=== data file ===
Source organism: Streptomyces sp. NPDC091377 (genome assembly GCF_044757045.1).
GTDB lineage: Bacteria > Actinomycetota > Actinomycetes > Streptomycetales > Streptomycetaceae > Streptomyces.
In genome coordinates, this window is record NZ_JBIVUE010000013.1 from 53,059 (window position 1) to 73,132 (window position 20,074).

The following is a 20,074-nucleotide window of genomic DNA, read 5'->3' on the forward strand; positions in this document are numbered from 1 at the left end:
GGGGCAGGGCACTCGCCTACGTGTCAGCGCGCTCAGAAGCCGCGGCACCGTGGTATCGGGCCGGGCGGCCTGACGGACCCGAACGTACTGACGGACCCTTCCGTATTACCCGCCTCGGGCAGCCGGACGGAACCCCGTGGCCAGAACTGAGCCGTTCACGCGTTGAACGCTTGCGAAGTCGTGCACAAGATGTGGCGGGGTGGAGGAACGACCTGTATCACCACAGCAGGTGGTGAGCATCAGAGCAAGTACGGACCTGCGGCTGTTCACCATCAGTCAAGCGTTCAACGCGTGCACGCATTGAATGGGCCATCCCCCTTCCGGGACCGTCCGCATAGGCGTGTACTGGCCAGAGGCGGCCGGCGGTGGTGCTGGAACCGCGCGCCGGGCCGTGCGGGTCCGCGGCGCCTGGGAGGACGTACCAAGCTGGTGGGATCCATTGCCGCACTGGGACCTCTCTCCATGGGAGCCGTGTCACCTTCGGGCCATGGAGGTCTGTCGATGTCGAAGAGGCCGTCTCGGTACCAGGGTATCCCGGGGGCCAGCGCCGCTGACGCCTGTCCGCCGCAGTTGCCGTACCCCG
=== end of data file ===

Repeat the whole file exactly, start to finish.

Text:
Source organism: Streptomyces sp. NPDC091377 (genome assembly GCF_044757045.1).
GTDB lineage: Bacteria > Actinomycetota > Actinomycetes > Streptomycetales > Streptomycetaceae > Streptomyces.
In genome coordinates, this window is record NZ_JBIVUE010000013.1 from 53,059 (window position 1) to 73,132 (window position 20,074).

The following is a 20,074-nucleotide window of genomic DNA, read 5'->3' on the forward strand; positions in this document are numbered from 1 at the left end:
GGGGCAGGGCACTCGCCTACGTGTCAGCGCGCTCAGAAGCCGCGGCACCGTGGTATCGGGCCGGGCGGCCTGACGGACCCGAACGTACTGACGGACCCTTCCGTATTACCCGCCTCGGGCAGCCGGACGGAACCCCGTGGCCAGAACTGAGCCGTTCACGCGTTGAACGCTTGCGAAGTCGTGCACAAGATGTGGCGGGGTGGAGGAACGACCTGTATCACCACAGCAGGTGGTGAGCATCAGAGCAAGTACGGACCTGCGGCTGTTCACCATCAGTCAAGCGTTCAACGCGTGCACGCATTGAATGGGCCATCCCCCTTCCGGGACCGTCCGCATAGGCGTGTACTGGCCAGAGGCGGCCGGCGGTGGTGCTGGAACCGCGCGCCGGGCCGTGCGGGTCCGCGGCGCCTGGGAGGACGTACCAAGCTGGTGGGATCCATTGCCGCACTGGGACCTCTCTCCATGGGAGCCGTGTCACCTTCGGGCCATGGAGGTCTGTCGATGTCGAAGAGGCCGTCTCGGTACCAGGGTATCCCGGGGGCCAGCGCCGCTGACGCCTGTCCGCCGCAGTTGCCGTACCCCG